Reliving Fond Memories
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Mark, Walt and Me
By Buster Gracey
I hear the whistle before I see it. Then, through the dense greenery I catch glimpses of white railing. As the steamboat rounds the corner of the Rivers of America, the pilot clangs the bell. It is a welcome, familiar image I will never get bored with.
Mark Twain never tired of the Mississippi River. It was a spiritual source, nursing his genius. He swam in it as a child. He learned to pilot the steamships, reading the river like a book. Then, as one of America's greatest authors, he wrote down his impressions, distilling its essence and creating some of the most memorable characters in literature.
This man's mythic world of unschooled freedom and innocence, plus the benign creations of another, would soon become the central focus of my young life.
The year was 1973. Mom and Dad allowed me to attend my first movie alone. All by myself. I walked to town and bought my ticket at the Bijou. It was a movie I would always remember: "The Adventures of Tom Sawyerâ€?, staring Johnny Whitaker and Jody Foster (music by the Sherman Brothers!). All in all it was a perfect day for a young pup. It was my first experience with independence, and I just watched a wonderful story that swept me away. For days afterwards I dreamt of hidden treasure and rafts and dangerous dank caves. The movie played again and again behind my eyelids.
My passion for all things Disney was developing at this time. Sunday nights were sacred to me. I also loved Disneyland, and was fascinated by the treehouse and suspension bridge on Tom Sawyer's Island, not to mention the salty old pirates hiding in the caverns below New Orleans Square. After seeing the movie, the nickel dropped and I made the connection between the two. Through the miasma of toys and other childhood distractions, I was instinctively drawn to these two very American influences. I was hooked on Mark Twain and Walt Disney. They became good friends and travelling companions. Their particular philosophies of life helped to define my budding personality.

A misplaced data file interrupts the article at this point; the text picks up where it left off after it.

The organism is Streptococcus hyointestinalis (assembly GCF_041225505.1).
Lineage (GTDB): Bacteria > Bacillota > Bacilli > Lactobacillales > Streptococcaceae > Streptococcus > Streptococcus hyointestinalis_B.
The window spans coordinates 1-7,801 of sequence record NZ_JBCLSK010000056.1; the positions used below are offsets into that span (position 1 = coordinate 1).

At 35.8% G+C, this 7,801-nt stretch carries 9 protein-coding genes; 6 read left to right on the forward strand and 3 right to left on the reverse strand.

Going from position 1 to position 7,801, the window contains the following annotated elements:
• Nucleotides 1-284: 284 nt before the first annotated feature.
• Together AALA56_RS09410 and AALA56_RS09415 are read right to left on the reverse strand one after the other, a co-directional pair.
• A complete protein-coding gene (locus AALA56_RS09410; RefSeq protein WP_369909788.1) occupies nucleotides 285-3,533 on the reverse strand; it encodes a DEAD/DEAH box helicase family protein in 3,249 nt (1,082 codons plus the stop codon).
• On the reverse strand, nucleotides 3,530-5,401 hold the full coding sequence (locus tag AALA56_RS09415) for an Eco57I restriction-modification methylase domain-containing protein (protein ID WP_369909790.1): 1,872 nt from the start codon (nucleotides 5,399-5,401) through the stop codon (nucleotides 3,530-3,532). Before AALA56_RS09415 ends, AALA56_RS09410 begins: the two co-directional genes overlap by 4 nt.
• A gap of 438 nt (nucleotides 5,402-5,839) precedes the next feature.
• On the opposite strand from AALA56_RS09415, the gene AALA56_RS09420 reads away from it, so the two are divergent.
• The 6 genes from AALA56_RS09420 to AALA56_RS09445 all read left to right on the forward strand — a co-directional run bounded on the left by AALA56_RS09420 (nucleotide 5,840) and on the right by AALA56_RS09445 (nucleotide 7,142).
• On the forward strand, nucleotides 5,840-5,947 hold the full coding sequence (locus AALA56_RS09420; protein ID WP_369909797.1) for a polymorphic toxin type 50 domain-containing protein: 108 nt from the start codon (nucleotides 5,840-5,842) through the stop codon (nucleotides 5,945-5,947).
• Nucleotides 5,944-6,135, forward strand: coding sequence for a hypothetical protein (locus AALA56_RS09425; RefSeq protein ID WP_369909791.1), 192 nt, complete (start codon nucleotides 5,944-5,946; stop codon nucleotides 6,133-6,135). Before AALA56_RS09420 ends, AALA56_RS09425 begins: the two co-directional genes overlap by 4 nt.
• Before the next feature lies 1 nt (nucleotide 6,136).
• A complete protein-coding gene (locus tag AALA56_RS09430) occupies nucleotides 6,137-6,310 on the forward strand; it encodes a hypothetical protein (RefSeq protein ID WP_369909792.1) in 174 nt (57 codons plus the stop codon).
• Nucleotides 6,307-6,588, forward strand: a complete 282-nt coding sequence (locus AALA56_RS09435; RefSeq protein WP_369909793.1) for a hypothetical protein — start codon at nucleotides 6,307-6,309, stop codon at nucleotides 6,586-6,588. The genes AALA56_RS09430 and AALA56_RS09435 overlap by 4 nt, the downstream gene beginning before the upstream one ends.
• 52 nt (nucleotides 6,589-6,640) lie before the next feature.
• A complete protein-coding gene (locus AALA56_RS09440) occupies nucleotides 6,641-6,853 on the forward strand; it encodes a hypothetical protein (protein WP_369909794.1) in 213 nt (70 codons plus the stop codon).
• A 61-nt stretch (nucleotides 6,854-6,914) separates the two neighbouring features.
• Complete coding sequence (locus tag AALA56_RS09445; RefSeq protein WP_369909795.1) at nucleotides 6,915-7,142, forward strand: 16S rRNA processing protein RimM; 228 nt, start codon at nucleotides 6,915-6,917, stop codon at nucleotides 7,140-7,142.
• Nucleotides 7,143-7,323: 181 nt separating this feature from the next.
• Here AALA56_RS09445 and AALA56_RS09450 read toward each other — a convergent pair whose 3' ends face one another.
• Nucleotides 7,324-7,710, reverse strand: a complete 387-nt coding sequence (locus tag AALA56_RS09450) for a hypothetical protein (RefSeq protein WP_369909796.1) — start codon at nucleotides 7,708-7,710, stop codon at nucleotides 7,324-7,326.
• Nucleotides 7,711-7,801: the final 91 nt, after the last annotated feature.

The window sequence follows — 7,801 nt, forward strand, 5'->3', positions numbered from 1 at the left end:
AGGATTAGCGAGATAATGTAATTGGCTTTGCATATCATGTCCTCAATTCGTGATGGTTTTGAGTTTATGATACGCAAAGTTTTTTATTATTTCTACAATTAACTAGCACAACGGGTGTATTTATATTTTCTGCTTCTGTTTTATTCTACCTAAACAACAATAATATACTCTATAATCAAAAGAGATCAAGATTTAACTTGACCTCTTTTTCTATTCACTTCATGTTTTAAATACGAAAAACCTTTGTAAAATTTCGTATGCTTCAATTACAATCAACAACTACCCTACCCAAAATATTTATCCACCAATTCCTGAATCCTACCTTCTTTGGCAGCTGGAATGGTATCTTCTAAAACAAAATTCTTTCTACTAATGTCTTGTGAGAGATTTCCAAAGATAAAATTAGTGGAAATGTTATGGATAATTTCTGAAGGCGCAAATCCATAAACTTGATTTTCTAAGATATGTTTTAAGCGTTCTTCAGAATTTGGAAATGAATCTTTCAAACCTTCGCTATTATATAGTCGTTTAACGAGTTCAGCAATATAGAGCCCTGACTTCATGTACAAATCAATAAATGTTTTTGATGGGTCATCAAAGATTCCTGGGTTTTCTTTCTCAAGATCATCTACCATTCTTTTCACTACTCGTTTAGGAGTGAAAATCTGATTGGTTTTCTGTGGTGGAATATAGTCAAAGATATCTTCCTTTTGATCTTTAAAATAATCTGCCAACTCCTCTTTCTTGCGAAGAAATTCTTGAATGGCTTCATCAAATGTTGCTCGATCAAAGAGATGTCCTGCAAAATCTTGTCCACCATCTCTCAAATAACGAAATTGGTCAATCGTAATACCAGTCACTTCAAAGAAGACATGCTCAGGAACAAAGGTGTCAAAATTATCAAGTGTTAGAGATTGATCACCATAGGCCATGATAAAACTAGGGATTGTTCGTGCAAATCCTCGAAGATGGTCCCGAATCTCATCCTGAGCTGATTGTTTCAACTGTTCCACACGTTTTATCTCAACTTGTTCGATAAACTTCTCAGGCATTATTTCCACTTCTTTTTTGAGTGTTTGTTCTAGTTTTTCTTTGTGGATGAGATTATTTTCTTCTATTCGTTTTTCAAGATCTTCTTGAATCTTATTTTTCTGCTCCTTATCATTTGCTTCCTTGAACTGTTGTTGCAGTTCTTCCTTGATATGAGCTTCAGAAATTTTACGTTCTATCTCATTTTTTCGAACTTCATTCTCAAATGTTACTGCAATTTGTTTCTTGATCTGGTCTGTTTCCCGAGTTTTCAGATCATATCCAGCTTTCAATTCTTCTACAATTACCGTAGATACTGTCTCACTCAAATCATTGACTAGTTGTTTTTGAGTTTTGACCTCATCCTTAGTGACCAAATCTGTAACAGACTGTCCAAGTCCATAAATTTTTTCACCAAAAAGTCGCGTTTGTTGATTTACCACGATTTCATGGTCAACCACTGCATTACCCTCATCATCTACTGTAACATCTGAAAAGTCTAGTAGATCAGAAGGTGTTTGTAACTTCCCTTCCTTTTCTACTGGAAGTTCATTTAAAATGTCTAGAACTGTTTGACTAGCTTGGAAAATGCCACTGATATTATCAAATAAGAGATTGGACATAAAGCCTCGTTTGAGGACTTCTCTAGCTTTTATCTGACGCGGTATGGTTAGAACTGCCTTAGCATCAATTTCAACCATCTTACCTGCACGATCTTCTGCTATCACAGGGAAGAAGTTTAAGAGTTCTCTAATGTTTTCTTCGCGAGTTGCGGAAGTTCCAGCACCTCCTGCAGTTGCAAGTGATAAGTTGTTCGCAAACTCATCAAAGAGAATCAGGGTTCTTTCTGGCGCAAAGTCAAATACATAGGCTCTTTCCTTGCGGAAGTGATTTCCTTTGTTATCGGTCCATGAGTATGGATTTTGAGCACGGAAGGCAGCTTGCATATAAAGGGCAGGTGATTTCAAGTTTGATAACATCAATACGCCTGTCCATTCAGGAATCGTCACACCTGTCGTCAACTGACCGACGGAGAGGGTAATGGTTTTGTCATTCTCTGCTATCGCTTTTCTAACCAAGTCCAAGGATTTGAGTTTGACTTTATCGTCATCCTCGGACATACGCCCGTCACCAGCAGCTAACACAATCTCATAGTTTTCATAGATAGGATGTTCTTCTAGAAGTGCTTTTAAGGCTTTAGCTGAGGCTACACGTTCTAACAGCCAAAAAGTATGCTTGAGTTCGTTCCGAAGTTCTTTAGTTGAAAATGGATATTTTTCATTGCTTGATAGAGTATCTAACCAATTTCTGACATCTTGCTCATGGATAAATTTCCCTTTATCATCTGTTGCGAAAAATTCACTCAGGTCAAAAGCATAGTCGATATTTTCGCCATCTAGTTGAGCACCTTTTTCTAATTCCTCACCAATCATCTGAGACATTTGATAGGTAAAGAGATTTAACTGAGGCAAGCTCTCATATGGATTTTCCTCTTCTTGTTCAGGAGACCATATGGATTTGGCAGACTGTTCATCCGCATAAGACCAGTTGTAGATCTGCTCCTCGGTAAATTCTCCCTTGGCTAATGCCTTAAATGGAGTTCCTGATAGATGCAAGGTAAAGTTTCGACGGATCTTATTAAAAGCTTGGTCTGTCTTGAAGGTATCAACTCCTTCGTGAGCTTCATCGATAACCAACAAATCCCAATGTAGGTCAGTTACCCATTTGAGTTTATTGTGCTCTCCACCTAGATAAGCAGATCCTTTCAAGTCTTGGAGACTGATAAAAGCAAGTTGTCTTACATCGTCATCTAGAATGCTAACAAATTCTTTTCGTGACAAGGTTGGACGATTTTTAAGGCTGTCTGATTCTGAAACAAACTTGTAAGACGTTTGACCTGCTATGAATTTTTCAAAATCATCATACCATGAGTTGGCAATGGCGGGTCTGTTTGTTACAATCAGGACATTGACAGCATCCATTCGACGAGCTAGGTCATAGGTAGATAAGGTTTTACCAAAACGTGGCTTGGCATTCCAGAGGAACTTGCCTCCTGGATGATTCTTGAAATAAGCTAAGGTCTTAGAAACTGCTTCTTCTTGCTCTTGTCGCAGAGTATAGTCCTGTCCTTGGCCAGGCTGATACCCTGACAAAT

These two artistic giants belong together. Though their career paths and attitudes were a bit different, both shared a common bond. I believe it was this that made their work more than entertaining. It made them immortal. These visionaries understood the strength of an innocent childhood.
Twain and Disney both claimed Missouri as the wellspring of their inspiration. Twain's Hannibal memories would yield characters for two of his greatest books. Disney claimed that the farm in Marceline was the denominator of his developing personality and values (Roy did too!).
Both men were not merely nostalgia merchants. Their work reflected a strong need for the security of youthful memories, since it is these memories that define who we are, either individually or collectively as a nation. This is the foundation of a healthy interaction between the world and ourselves.
Mark Twain referred to his childhood days as "drowsingâ€?. By that he meant that hazy timeless place between the waking and dream world. It is a worry-free, ageless inner peace. Disney too believed in drowsing and built a business on it, creating an entire theme park to simulate that elusive emotional state. Walt Disney designed some of Tom Sawyer's Island himself in 1956 when his imagineers were stumped on how to approach it.